Bone Chillers ran from 1994 to 1998, delivering 23 volumes that were absolutely nothing like that other series about kids living in frustrating and terrifying small towns full of monsters that no adults ever seemed to believe them about, okay? This Goosebumps knock-off did deviate from its source material by having all of its haunted malls and murderous housepets victimize a steady set of teens, who all attended Edgar Allan Poe High School. The series even had its own Saturday morning TV show in 1996. But even given how goofy and derivative it is, it's hard to not like a series that had the cajones to name one of its volumes "Why I Quit the Babysitter's Club."
CAMP COUNSELORS by Diane Ames
Summer camp is, depending on your temperament, a place to make lifelong friends, a place to be socially ostracized, or a place to learn the finer points of getting to second base. This short-lived series put its focus on the "friendship" and "second base" part of the sleepaway camp experience, focusing on a group of charmingly horny camp counselors at a place called Camp Kissme (which was, confusingly, not located in Kissimmee).
COUSINS by Colleen O'Shaughnessy McKenna
There was a point in the '90s tween book craze when it seemed like publishing execs were just pointing to every single thing that came up in their daily lives and commissioning a half-baked series about it. This series, which only published four lonely volumes in 1993, seems like an excellent example of where this system inevitably led. You know, they're cousins! Who knows what kind of hijinks they could get into?! Like... not seeing each other for a few years at a time, and then making awkward conversation at family BBQs! \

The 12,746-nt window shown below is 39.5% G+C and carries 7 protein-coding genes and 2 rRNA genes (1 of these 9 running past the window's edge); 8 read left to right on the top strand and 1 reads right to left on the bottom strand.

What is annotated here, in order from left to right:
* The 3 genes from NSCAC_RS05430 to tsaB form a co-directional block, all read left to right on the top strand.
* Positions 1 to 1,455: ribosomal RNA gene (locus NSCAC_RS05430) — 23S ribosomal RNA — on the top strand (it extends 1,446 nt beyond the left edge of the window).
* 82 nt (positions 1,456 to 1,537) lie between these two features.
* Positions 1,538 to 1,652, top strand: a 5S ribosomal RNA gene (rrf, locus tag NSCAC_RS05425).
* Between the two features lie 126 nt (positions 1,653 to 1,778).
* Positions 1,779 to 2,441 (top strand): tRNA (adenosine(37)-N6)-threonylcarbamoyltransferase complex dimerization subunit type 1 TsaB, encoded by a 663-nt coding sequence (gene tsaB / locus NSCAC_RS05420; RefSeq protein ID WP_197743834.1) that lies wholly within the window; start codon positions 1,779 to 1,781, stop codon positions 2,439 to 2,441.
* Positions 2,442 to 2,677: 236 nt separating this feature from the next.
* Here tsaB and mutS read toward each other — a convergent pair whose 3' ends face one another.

GIRL TALK by L. E. Blair
Based on the mean-girl/hazing-based board game of the same name, this series surprisingly did not focus on a group of cruel best friends who all forced each other to confess their crushes under threat of the dreaded zit sticker. Instead, it followed the adventures of a group of five friends... who were girls... who also talked... to each other. After the makers of the board game tried and failed to spin the game off into a TV show in 1989 (starring a very young Sarah Michelle Gellar!), they quickly popped out this 45-volume series, which ran from 1990 to 1992, to very little impact.
HELP! I'M TRAPPED... by Todd Strasser
You wouldn't think there would be that many ways to finish the above sentence, right? "...in a well"? "...in the closet"? "...in a deeply unhappy relationship that I committed to way too quickly"? But the Help! I'm Trapped... series finished that sentence 17 different ways with 17 different books between 1993 and 2001, all of which featured body-swapping protagonists getting stuck in slightly more glamorous things, like Santa's body, a supermodel's body, and an alien's body. You know, now that I think about it, that's actually not too bad a way to wait out the end of middle school...